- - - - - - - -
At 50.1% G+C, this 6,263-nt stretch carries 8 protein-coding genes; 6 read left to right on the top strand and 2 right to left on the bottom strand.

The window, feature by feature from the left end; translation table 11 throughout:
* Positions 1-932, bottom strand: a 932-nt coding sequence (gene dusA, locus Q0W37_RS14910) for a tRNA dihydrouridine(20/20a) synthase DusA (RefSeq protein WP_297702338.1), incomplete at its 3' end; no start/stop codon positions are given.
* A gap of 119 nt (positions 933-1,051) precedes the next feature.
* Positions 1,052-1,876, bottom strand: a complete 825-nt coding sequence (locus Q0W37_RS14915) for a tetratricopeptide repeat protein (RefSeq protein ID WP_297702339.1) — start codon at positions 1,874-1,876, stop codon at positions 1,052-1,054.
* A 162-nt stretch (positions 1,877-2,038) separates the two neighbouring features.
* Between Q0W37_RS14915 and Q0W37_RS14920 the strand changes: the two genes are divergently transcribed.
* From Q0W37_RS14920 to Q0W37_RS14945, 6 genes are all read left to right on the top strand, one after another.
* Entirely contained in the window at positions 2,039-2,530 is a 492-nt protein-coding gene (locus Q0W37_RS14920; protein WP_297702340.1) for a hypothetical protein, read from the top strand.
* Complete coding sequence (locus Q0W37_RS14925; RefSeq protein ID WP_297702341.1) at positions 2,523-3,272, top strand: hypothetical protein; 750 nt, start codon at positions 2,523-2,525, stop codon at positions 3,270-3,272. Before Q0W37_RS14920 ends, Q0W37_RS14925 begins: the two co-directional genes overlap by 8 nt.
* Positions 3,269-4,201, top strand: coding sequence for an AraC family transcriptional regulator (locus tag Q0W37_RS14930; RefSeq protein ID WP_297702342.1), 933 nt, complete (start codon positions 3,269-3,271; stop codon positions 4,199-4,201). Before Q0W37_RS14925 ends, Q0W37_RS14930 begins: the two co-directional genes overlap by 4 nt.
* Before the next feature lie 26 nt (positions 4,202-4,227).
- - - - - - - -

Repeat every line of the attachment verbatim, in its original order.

At 50.1% G+C, this 6,263-nt stretch carries 8 protein-coding genes; 6 read left to right on the top strand and 2 right to left on the bottom strand.

The window, feature by feature from the left end; translation table 11 throughout:
* Positions 1-932, bottom strand: a 932-nt coding sequence (gene dusA, locus Q0W37_RS14910) for a tRNA dihydrouridine(20/20a) synthase DusA (RefSeq protein WP_297702338.1), incomplete at its 3' end; no start/stop codon positions are given.
* A gap of 119 nt (positions 933-1,051) precedes the next feature.
* Positions 1,052-1,876, bottom strand: a complete 825-nt coding sequence (locus Q0W37_RS14915) for a tetratricopeptide repeat protein (RefSeq protein ID WP_297702339.1) — start codon at positions 1,874-1,876, stop codon at positions 1,052-1,054.
* A 162-nt stretch (positions 1,877-2,038) separates the two neighbouring features.
* Between Q0W37_RS14915 and Q0W37_RS14920 the strand changes: the two genes are divergently transcribed.
* From Q0W37_RS14920 to Q0W37_RS14945, 6 genes are all read left to right on the top strand, one after another.
* Entirely contained in the window at positions 2,039-2,530 is a 492-nt protein-coding gene (locus Q0W37_RS14920; protein WP_297702340.1) for a hypothetical protein, read from the top strand.
* Complete coding sequence (locus Q0W37_RS14925; RefSeq protein ID WP_297702341.1) at positions 2,523-3,272, top strand: hypothetical protein; 750 nt, start codon at positions 2,523-2,525, stop codon at positions 3,270-3,272. Before Q0W37_RS14920 ends, Q0W37_RS14925 begins: the two co-directional genes overlap by 8 nt.
* Positions 3,269-4,201, top strand: coding sequence for an AraC family transcriptional regulator (locus tag Q0W37_RS14930; RefSeq protein ID WP_297702342.1), 933 nt, complete (start codon positions 3,269-3,271; stop codon positions 4,199-4,201). Before Q0W37_RS14925 ends, Q0W37_RS14930 begins: the two co-directional genes overlap by 4 nt.
* Before the next feature lie 26 nt (positions 4,202-4,227).